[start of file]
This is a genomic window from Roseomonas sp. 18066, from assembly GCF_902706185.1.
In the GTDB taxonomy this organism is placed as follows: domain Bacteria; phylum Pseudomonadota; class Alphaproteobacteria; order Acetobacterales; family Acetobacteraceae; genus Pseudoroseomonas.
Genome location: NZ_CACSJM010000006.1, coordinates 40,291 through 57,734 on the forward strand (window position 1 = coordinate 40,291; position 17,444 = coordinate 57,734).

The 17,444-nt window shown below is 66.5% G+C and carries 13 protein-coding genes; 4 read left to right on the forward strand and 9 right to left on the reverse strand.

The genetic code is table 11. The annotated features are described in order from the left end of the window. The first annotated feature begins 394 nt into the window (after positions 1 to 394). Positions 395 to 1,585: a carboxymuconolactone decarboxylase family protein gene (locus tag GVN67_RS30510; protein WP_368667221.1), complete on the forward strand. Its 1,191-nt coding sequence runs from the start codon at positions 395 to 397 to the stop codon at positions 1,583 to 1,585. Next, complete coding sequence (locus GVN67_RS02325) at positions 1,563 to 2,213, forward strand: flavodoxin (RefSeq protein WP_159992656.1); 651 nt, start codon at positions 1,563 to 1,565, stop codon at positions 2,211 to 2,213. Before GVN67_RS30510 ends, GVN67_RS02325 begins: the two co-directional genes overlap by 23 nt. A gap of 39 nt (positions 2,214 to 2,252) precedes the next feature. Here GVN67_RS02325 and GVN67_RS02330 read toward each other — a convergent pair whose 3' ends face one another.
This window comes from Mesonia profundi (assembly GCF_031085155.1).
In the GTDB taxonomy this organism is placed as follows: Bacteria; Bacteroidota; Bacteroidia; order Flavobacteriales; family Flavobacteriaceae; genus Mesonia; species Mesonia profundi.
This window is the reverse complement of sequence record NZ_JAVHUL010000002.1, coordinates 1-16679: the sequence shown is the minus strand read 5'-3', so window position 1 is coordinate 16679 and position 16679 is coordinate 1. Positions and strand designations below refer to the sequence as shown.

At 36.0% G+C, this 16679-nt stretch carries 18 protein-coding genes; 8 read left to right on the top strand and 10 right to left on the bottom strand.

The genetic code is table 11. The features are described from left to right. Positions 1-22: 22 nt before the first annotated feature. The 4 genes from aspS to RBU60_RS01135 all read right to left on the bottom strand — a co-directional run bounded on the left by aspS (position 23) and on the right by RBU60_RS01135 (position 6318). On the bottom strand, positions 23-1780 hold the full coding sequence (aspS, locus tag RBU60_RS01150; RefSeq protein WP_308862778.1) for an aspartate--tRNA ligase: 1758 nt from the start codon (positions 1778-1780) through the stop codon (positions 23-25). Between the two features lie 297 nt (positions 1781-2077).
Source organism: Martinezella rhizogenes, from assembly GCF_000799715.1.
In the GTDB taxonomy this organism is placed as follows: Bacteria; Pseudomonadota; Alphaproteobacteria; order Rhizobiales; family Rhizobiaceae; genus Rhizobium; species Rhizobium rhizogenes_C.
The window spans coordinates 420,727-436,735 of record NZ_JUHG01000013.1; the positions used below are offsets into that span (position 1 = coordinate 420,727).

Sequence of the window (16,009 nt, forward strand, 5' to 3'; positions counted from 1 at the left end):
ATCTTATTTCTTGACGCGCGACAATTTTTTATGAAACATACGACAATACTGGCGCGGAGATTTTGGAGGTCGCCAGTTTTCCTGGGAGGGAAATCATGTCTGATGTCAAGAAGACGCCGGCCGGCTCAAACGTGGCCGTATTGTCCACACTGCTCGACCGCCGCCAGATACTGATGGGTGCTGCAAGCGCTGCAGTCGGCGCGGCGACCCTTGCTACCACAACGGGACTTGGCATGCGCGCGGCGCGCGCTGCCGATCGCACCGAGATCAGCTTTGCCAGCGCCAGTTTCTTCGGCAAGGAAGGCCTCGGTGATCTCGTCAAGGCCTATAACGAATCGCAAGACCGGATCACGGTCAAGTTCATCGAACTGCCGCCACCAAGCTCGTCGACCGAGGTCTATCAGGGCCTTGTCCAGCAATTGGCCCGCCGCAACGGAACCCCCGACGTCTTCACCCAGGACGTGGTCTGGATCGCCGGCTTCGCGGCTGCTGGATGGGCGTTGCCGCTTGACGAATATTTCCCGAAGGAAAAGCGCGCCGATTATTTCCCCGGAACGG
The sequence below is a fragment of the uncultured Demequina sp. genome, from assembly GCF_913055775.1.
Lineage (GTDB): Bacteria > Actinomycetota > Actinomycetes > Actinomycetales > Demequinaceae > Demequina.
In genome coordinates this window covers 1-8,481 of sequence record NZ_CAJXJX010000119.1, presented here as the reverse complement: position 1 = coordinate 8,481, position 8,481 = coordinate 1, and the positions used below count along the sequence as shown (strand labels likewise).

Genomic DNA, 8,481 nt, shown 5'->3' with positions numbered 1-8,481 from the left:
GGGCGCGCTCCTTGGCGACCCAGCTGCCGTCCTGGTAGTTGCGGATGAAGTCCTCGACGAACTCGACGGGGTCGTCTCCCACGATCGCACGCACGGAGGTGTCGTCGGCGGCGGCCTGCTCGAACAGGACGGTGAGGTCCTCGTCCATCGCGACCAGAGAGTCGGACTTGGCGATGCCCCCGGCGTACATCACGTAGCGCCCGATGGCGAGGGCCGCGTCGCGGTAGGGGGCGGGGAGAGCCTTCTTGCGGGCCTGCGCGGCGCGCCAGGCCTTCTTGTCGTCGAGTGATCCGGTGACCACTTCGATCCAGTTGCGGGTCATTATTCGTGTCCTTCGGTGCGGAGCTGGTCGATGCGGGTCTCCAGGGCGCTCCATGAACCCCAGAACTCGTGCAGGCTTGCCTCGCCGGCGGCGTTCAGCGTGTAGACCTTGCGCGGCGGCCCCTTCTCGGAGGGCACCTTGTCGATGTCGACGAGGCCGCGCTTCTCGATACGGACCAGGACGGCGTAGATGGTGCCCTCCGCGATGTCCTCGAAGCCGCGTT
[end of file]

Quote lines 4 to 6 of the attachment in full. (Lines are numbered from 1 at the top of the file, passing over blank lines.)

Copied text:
The 17,444-nt window shown below is 66.5% G+C and carries 13 protein-coding genes; 4 read left to right on the forward strand and 9 right to left on the reverse strand.

The genetic code is table 11. The annotated features are described in order from the left end of the window. The first annotated feature begins 394 nt into the window (after positions 1 to 394). Positions 395 to 1,585: a carboxymuconolactone decarboxylase family protein gene (locus tag GVN67_RS30510; protein WP_368667221.1), complete on the forward strand. Its 1,191-nt coding sequence runs from the start codon at positions 395 to 397 to the stop codon at positions 1,583 to 1,585. Next, complete coding sequence (locus GVN67_RS02325) at positions 1,563 to 2,213, forward strand: flavodoxin (RefSeq protein WP_159992656.1); 651 nt, start codon at positions 1,563 to 1,565, stop codon at positions 2,211 to 2,213. Before GVN67_RS30510 ends, GVN67_RS02325 begins: the two co-directional genes overlap by 23 nt. A gap of 39 nt (positions 2,214 to 2,252) precedes the next feature. Here GVN67_RS02325 and GVN67_RS02330 read toward each other — a convergent pair whose 3' ends face one another.
This window comes from Mesonia profundi (assembly GCF_031085155.1).